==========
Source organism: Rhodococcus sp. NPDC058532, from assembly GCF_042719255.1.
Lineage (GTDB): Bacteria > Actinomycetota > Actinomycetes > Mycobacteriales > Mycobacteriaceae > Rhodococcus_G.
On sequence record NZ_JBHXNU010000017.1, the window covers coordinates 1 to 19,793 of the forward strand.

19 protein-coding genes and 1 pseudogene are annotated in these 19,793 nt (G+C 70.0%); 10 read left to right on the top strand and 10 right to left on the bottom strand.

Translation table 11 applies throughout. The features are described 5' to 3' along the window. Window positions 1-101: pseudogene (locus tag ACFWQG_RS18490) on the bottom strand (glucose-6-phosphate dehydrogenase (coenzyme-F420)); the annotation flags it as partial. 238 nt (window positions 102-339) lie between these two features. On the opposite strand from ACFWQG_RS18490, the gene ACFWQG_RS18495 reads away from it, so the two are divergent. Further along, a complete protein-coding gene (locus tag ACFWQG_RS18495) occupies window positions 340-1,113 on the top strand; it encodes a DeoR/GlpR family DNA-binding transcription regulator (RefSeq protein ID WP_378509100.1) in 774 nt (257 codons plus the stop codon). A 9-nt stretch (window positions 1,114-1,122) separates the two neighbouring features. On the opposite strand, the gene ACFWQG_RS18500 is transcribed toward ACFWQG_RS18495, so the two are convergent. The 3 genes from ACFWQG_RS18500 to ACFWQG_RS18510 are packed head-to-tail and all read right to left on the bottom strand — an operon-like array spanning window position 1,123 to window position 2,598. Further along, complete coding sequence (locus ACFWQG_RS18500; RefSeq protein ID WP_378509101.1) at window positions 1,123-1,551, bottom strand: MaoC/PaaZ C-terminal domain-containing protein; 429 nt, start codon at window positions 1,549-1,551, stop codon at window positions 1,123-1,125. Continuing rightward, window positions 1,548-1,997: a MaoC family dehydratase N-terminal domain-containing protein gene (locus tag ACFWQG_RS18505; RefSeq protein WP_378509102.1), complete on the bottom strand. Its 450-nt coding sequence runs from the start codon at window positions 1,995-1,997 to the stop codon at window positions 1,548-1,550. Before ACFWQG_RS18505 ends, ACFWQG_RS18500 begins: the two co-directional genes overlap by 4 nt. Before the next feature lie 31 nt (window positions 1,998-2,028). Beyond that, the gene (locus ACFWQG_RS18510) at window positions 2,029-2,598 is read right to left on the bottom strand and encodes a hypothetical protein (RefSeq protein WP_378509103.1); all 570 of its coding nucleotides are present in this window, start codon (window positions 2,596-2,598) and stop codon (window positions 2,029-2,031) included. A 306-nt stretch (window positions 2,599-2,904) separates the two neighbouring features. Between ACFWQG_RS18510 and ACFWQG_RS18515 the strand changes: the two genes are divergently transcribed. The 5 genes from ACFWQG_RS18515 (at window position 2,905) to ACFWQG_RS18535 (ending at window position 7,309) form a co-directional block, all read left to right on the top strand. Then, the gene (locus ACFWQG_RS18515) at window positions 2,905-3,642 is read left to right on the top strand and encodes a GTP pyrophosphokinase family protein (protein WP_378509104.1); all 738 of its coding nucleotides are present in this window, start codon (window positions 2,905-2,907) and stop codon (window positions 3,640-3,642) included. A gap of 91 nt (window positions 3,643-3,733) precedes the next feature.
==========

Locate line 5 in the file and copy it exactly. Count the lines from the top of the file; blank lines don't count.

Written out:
Translation table 11 applies throughout. The features are described 5' to 3' along the window. Window positions 1-101: pseudogene (locus tag ACFWQG_RS18490) on the bottom strand (glucose-6-phosphate dehydrogenase (coenzyme-F420)); the annotation flags it as partial. 238 nt (window positions 102-339) lie between these two features. On the opposite strand from ACFWQG_RS18490, the gene ACFWQG_RS18495 reads away from it, so the two are divergent. Further along, a complete protein-coding gene (locus tag ACFWQG_RS18495) occupies window positions 340-1,113 on the top strand; it encodes a DeoR/GlpR family DNA-binding transcription regulator (RefSeq protein ID WP_378509100.1) in 774 nt (257 codons plus the stop codon). A 9-nt stretch (window positions 1,114-1,122) separates the two neighbouring features. On the opposite strand, the gene ACFWQG_RS18500 is transcribed toward ACFWQG_RS18495, so the two are convergent. The 3 genes from ACFWQG_RS18500 to ACFWQG_RS18510 are packed head-to-tail and all read right to left on the bottom strand — an operon-like array spanning window position 1,123 to window position 2,598. Further along, complete coding sequence (locus ACFWQG_RS18500; RefSeq protein ID WP_378509101.1) at window positions 1,123-1,551, bottom strand: MaoC/PaaZ C-terminal domain-containing protein; 429 nt, start codon at window positions 1,549-1,551, stop codon at window positions 1,123-1,125. Continuing rightward, window positions 1,548-1,997: a MaoC family dehydratase N-terminal domain-containing protein gene (locus tag ACFWQG_RS18505; RefSeq protein WP_378509102.1), complete on the bottom strand. Its 450-nt coding sequence runs from the start codon at window positions 1,995-1,997 to the stop codon at window positions 1,548-1,550. Before ACFWQG_RS18505 ends, ACFWQG_RS18500 begins: the two co-directional genes overlap by 4 nt. Before the next feature lie 31 nt (window positions 1,998-2,028). Beyond that, the gene (locus ACFWQG_RS18510) at window positions 2,029-2,598 is read right to left on the bottom strand and encodes a hypothetical protein (RefSeq protein WP_378509103.1); all 570 of its coding nucleotides are present in this window, start codon (window positions 2,596-2,598) and stop codon (window positions 2,029-2,031) included. A 306-nt stretch (window positions 2,599-2,904) separates the two neighbouring features. Between ACFWQG_RS18510 and ACFWQG_RS18515 the strand changes: the two genes are divergently transcribed. The 5 genes from ACFWQG_RS18515 (at window position 2,905) to ACFWQG_RS18535 (ending at window position 7,309) form a co-directional block, all read left to right on the top strand. Then, the gene (locus ACFWQG_RS18515) at window positions 2,905-3,642 is read left to right on the top strand and encodes a GTP pyrophosphokinase family protein (protein WP_378509104.1); all 738 of its coding nucleotides are present in this window, start codon (window positions 2,905-2,907) and stop codon (window positions 3,640-3,642) included. A gap of 91 nt (window positions 3,643-3,733) precedes the next feature.